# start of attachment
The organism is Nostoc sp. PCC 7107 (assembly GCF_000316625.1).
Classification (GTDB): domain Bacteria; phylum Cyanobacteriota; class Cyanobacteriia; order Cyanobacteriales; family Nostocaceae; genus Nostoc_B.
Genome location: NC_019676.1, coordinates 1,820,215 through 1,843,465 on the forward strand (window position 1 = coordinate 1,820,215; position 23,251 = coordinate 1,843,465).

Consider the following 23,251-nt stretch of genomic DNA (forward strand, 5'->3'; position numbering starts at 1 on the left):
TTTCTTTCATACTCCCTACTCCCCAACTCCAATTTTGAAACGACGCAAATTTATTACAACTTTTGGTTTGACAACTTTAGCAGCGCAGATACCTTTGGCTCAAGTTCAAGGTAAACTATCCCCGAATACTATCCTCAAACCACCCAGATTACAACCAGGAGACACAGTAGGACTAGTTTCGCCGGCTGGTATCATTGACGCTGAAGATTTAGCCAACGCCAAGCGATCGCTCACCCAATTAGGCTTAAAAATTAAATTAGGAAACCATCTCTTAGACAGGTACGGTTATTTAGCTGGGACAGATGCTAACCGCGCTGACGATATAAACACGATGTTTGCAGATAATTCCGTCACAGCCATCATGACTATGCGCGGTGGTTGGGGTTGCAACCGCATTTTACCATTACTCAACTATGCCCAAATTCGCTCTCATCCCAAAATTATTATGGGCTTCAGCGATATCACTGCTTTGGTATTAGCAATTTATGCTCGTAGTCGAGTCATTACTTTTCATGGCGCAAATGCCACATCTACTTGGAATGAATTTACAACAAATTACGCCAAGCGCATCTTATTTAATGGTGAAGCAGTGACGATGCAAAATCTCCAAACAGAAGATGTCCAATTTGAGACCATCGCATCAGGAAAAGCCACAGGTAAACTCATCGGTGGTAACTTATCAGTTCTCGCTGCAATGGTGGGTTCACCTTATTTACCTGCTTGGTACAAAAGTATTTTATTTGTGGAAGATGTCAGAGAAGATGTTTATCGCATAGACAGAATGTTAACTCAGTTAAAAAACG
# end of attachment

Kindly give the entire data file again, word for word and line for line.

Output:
The organism is Nostoc sp. PCC 7107 (assembly GCF_000316625.1).
Classification (GTDB): domain Bacteria; phylum Cyanobacteriota; class Cyanobacteriia; order Cyanobacteriales; family Nostocaceae; genus Nostoc_B.
Genome location: NC_019676.1, coordinates 1,820,215 through 1,843,465 on the forward strand (window position 1 = coordinate 1,820,215; position 23,251 = coordinate 1,843,465).

Consider the following 23,251-nt stretch of genomic DNA (forward strand, 5'->3'; position numbering starts at 1 on the left):
TTTCTTTCATACTCCCTACTCCCCAACTCCAATTTTGAAACGACGCAAATTTATTACAACTTTTGGTTTGACAACTTTAGCAGCGCAGATACCTTTGGCTCAAGTTCAAGGTAAACTATCCCCGAATACTATCCTCAAACCACCCAGATTACAACCAGGAGACACAGTAGGACTAGTTTCGCCGGCTGGTATCATTGACGCTGAAGATTTAGCCAACGCCAAGCGATCGCTCACCCAATTAGGCTTAAAAATTAAATTAGGAAACCATCTCTTAGACAGGTACGGTTATTTAGCTGGGACAGATGCTAACCGCGCTGACGATATAAACACGATGTTTGCAGATAATTCCGTCACAGCCATCATGACTATGCGCGGTGGTTGGGGTTGCAACCGCATTTTACCATTACTCAACTATGCCCAAATTCGCTCTCATCCCAAAATTATTATGGGCTTCAGCGATATCACTGCTTTGGTATTAGCAATTTATGCTCGTAGTCGAGTCATTACTTTTCATGGCGCAAATGCCACATCTACTTGGAATGAATTTACAACAAATTACGCCAAGCGCATCTTATTTAATGGTGAAGCAGTGACGATGCAAAATCTCCAAACAGAAGATGTCCAATTTGAGACCATCGCATCAGGAAAAGCCACAGGTAAACTCATCGGTGGTAACTTATCAGTTCTCGCTGCAATGGTGGGTTCACCTTATTTACCTGCTTGGTACAAAAGTATTTTATTTGTGGAAGATGTCAGAGAAGATGTTTATCGCATAGACAGAATGTTAACTCAGTTAAAAAACG